Home to eight per cent of the world bird species, South Africa is a top bird watching destination. And with half of the country’s bio-diversity found in the Western Cape, it’s only natural that the Cape’s birdlife is as fascinating and diverse as its flora.

Cape Town birding may not yield the same number of birds found in South Africa’s classic birding destinations of the Kruger and KwaZulu Natal, but my birding tours make the most of local habitats to deliver a rich mix of birds. A drive of an hour or so takes us to birding hotspots on the Cape Peninsula or out of town on the West Coast or in the rural Overberg region.

Moreover, what Cape Town lacks in number of species is made up for by the fact that 60 of Southern Africa’s 86 endemic birds are found in the Western Cape, many on the gentler slopes of Table Mountain, hopping around in urban gardens and cruising past Cape Point. Find out more about Cape Town’s birds and the Cape fauna here.

I offer private birding tours for bird watchers ranging from beginners and general interest birders to twitchers and those seeking a special or two. Cape Town birding tours are generally a combination of two or three or even four different destinations, depending on interests and season; the bird watching itself is a blend of birding by car and on foot. We’ll take short walks too – around botanical gardens and on beaches for example – but the going is very easy and suitable for photographers with cameras and equipment to carry.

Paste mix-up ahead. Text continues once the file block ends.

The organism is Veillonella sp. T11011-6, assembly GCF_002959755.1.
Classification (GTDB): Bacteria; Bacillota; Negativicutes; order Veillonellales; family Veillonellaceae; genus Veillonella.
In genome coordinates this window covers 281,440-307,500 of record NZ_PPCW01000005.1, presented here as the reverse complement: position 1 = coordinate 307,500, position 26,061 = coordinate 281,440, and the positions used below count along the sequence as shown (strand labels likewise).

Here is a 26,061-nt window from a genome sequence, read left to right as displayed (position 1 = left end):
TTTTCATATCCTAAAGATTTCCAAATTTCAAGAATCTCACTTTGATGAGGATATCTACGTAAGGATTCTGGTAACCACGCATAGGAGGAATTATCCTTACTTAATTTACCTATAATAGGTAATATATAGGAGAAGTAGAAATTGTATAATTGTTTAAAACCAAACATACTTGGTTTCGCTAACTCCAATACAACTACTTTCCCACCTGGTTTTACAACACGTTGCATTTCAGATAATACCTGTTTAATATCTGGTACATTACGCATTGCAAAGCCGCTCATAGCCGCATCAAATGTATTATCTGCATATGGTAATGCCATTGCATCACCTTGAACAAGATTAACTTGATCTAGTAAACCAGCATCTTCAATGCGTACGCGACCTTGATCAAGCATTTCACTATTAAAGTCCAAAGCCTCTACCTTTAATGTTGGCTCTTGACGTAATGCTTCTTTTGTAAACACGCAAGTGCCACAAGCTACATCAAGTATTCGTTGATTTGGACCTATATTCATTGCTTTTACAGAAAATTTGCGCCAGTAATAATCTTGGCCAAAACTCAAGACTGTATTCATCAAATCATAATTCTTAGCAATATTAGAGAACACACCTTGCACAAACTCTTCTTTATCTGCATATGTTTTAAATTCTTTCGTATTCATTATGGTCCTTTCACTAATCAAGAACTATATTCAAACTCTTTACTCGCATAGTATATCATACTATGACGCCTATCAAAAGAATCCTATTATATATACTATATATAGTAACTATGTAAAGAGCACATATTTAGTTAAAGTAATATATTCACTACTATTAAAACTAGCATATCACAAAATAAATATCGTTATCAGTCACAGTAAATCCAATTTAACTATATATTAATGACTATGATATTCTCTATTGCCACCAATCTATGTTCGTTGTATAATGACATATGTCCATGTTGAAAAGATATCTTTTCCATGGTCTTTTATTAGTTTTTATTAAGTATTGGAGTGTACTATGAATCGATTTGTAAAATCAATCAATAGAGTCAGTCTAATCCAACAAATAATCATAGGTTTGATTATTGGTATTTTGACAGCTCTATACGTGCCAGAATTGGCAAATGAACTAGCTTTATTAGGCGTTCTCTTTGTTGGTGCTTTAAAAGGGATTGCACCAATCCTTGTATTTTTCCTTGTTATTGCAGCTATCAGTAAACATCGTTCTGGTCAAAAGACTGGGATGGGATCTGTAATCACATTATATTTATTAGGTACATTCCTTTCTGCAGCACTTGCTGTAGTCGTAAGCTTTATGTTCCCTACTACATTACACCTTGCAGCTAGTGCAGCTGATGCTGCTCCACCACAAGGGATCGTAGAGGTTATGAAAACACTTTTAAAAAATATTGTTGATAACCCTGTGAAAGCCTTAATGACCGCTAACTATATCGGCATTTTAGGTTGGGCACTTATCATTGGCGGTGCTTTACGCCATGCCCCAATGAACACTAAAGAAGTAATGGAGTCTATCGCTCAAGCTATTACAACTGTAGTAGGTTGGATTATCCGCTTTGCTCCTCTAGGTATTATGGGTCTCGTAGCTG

A birding tour is a full day, and you’ll enjoy tea and fresh coffee plus a picnic lunch. The itinerary usually revolves around Cape Town’s ‘Big Two’ birding hotspots – Kirstenbosch Botanical Gardens and Strandfontein Sewage Works.

Kirstenbosch delivers a great mix of fynbos, forest, thicket and garden birds; Strandfontein is famous for flamingos as well as pelicans, seabirds, waterfowl and waders – nice for raptors too: African marsh harrier and black-shouldered kite are resident. Other birding destinations on the peninsula include a wetland nature reserve, the wild beaches and thicket hinterland of the Cape of Good Hope Reserve, and bird-rich pockets on Table Mountain – learn more about Cape Town’s best birding spots here.

The Cape Peninsula’s birding hotspots can be covered in a day; you’ll need another day for the excellent bird watching destinations found out of town. And in doing so, you can also expect to add a few more birds to your list. Many birds that do not occur on the Cape Peninsula – blue crane and Cape rockjumper for example – are found in destinations just a short distance from Cape Town. Head north for the West Coast National Park and its world-famous Langebaan Lagoon, an important wintering site for northern waders; drive east along the Overberg’s Whale Coast for Stony Point penguin colony and a bird-filled botanical garden plus pristine fynbos reserves and coastal wetlands.


Pin It on Pinterest